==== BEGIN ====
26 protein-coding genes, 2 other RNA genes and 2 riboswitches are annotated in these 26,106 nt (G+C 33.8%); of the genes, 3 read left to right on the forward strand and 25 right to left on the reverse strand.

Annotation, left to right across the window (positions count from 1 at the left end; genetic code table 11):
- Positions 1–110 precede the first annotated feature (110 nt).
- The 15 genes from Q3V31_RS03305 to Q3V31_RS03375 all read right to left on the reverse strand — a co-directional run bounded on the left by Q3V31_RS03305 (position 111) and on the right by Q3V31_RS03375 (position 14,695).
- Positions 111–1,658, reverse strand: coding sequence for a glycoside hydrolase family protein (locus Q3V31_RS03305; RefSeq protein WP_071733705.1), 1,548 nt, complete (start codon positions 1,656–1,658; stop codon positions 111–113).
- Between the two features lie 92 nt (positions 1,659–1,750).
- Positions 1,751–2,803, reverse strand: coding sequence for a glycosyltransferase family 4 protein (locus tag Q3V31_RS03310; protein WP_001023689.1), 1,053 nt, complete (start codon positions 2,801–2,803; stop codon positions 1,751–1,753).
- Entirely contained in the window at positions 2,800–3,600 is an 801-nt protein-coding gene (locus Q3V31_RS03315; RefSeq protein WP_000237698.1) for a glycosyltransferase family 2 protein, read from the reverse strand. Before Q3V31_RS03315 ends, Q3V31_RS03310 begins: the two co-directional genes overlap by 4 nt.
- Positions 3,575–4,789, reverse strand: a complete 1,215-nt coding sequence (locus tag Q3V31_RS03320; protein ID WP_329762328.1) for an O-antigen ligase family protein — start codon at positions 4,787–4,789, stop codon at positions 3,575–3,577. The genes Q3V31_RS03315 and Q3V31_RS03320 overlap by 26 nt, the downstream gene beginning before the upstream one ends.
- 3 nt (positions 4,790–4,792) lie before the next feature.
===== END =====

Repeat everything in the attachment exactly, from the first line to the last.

26 protein-coding genes, 2 other RNA genes and 2 riboswitches are annotated in these 26,106 nt (G+C 33.8%); of the genes, 3 read left to right on the forward strand and 25 right to left on the reverse strand.

Annotation, left to right across the window (positions count from 1 at the left end; genetic code table 11):
- Positions 1–110 precede the first annotated feature (110 nt).
- The 15 genes from Q3V31_RS03305 to Q3V31_RS03375 all read right to left on the reverse strand — a co-directional run bounded on the left by Q3V31_RS03305 (position 111) and on the right by Q3V31_RS03375 (position 14,695).
- Positions 111–1,658, reverse strand: coding sequence for a glycoside hydrolase family protein (locus Q3V31_RS03305; RefSeq protein WP_071733705.1), 1,548 nt, complete (start codon positions 1,656–1,658; stop codon positions 111–113).
- Between the two features lie 92 nt (positions 1,659–1,750).
- Positions 1,751–2,803, reverse strand: coding sequence for a glycosyltransferase family 4 protein (locus tag Q3V31_RS03310; protein WP_001023689.1), 1,053 nt, complete (start codon positions 2,801–2,803; stop codon positions 1,751–1,753).
- Entirely contained in the window at positions 2,800–3,600 is an 801-nt protein-coding gene (locus Q3V31_RS03315; RefSeq protein WP_000237698.1) for a glycosyltransferase family 2 protein, read from the reverse strand. Before Q3V31_RS03315 ends, Q3V31_RS03310 begins: the two co-directional genes overlap by 4 nt.
- Positions 3,575–4,789, reverse strand: a complete 1,215-nt coding sequence (locus tag Q3V31_RS03320; protein ID WP_329762328.1) for an O-antigen ligase family protein — start codon at positions 4,787–4,789, stop codon at positions 3,575–3,577. The genes Q3V31_RS03315 and Q3V31_RS03320 overlap by 26 nt, the downstream gene beginning before the upstream one ends.
- 3 nt (positions 4,790–4,792) lie before the next feature.